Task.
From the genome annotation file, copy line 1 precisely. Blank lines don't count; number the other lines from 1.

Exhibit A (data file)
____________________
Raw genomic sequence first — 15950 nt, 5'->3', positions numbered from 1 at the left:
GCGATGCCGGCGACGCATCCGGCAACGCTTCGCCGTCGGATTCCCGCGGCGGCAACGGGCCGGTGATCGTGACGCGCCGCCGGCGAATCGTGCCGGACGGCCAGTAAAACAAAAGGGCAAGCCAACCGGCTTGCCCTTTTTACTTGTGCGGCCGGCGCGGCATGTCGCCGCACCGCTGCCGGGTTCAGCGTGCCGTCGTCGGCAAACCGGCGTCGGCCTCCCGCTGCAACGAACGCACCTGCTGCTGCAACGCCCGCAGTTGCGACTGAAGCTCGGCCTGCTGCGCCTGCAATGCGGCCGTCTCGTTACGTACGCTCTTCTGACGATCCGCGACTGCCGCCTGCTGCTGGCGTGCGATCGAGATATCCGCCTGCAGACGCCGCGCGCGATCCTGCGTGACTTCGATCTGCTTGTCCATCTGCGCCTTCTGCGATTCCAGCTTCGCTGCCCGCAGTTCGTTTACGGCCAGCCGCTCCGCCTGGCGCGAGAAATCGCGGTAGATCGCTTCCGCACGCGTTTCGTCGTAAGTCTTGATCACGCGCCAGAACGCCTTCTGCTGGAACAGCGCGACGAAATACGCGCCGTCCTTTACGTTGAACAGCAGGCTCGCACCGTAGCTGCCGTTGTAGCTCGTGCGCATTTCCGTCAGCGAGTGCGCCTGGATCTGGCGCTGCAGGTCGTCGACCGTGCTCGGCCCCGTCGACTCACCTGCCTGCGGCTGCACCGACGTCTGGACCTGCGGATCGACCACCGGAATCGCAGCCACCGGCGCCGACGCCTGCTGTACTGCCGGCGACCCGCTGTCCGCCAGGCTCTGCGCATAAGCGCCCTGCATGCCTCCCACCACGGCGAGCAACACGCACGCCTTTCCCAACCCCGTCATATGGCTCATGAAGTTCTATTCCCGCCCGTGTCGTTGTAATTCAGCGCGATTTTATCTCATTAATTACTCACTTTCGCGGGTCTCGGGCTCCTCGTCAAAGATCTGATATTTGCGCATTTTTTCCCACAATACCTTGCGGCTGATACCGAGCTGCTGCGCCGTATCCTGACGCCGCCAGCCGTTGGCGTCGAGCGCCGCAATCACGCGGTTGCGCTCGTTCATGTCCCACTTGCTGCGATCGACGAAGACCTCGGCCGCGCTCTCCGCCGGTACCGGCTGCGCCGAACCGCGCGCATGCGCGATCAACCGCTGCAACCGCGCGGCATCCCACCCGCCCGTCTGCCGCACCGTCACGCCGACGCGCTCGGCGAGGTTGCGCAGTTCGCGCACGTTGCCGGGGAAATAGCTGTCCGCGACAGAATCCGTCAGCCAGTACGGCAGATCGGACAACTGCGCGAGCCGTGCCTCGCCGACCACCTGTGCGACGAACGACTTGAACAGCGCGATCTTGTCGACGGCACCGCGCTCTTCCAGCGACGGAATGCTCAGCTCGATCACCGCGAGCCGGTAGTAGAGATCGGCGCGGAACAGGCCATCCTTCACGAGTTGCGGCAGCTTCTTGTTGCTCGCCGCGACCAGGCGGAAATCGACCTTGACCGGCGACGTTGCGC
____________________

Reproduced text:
Raw genomic sequence first — 15950 nt, 5'->3', positions numbered from 1 at the left: